We all know that humans have domesticated plants and animals for our sustenance and enjoyment, but we've tamed various microbes as well. Now researchers reporting online on July 12 in Current Biology, a Cell Press publication, show that the mark of that domestication on microbes, and specifically on the mold used for thousands of years to brew sake and soy sauce from rice and soybeans, looks rather unique.
While changes brought by domestication to plants and animals have rested largely on exaggerating physical traits, changes to microbes have occurred instead via extensive remodeling of metabolism, the new evidence shows.
"We were quite surprised to see that secondary metabolism, the part responsible for producing toxins and other small organic molecules that fungi use for defense, was quite suppressed in the domesticated fungus, but not in its wild relative," said Antonis Rokas of Vanderbilt University. "Because the making of sake requires that both Aspergillus oryzae, the fungus that breaks down the rice starch into sugar, and Saccharomyces cerevisiae, the yeast that turns the sugar into alcohol, coexist, we think that the domestication process has produced a microbe that is 'friendly' to its other microbial coinhabitants."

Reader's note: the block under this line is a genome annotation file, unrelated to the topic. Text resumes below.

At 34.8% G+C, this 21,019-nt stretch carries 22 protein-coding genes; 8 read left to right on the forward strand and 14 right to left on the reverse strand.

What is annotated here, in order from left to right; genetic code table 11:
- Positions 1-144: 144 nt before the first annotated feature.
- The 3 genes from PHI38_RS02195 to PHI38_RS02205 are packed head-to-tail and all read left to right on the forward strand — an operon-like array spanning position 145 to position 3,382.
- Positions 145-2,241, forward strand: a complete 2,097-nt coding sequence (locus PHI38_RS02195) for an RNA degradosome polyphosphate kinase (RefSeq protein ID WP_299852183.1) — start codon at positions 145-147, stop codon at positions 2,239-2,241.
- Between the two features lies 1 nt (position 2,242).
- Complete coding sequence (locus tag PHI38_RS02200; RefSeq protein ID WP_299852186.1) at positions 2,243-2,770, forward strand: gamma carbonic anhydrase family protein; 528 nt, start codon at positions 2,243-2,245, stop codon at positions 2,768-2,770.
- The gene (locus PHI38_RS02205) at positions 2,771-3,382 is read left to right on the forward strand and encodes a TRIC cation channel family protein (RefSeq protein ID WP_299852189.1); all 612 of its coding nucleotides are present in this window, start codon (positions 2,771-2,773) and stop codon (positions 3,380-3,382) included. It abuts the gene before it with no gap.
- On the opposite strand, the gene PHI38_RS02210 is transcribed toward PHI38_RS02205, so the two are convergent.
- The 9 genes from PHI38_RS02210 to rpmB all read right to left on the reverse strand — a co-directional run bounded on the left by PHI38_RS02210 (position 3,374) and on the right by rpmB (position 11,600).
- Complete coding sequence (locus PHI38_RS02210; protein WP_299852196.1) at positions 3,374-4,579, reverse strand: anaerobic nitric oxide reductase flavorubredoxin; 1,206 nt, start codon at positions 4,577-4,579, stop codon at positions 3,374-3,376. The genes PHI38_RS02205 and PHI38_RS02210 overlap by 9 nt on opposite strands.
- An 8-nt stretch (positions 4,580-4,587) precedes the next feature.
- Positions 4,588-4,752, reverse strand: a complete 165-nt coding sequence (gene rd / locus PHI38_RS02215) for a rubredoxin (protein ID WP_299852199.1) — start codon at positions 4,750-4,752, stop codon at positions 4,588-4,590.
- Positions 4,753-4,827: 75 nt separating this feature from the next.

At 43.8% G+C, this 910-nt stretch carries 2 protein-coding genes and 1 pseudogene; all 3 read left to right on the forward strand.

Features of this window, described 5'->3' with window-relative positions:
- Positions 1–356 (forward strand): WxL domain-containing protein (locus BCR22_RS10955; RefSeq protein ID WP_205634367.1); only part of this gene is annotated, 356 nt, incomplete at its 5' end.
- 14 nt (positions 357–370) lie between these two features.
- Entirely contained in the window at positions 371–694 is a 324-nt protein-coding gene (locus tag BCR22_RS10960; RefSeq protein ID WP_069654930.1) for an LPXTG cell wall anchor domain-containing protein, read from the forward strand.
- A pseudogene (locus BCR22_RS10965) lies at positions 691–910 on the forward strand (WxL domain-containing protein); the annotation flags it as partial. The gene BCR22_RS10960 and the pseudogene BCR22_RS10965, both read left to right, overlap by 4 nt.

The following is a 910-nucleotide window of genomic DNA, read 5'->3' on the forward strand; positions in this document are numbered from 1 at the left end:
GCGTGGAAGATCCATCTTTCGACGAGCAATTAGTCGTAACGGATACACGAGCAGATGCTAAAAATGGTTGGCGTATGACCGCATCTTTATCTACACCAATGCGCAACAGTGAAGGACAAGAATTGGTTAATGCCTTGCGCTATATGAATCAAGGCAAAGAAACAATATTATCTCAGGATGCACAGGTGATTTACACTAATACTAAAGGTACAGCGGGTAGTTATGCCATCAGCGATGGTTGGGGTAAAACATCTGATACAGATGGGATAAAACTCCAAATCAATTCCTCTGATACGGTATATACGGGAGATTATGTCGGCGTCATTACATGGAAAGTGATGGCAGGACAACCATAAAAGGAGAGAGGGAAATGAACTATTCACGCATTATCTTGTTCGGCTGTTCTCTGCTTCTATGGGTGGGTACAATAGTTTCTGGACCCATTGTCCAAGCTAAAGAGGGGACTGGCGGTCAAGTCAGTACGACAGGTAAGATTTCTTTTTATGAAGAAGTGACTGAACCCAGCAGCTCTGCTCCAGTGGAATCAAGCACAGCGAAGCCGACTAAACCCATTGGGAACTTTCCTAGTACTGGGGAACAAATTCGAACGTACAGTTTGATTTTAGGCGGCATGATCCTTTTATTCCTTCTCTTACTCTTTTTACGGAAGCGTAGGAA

Rokas' team systematically examined functional variation in the genomes of the domesticated Aspergillus oryzae and its wild and pathogenic relative A. flavus. That comparison revealed dramatic changes at the level of genes and their protein products, particularly those involved in metabolic pathways. The data show that domestication of the fungi led to their gradual evolution into "cell factories" for enzymes and metabolites needed for breaking complex carbohydrates into simple sugars.
It is highly likely that domestication of Aspergillus occurred via a mix of intention and accident, Rokas says. Simply by harvesting and reusing molds that gave rise to a successful batch, ancient brewers would have selected those best suited to the job.
"Remarkably, although the historical record for the use of microbes in the making of a 'wine'-like beverage dates back 7 to 9 millennia, it was not until Leeuwenhoek's discovery of microorganisms in 1675 that people fully realized what these were," Rokas says.
Rokas hopes that the new findings will lead to a greater appreciation of our microbial collaborators. Clearly, they deserve it. "Can one imagine the modern world without bread, yogurt, cheese, or alcoholic beverages?" he asks. Maybe one could, but why would they want to?
Gibbons et al.: "The evolutionary imprint of domestication on genome variation and function of the filamentous fungus Aspergillus oryzae."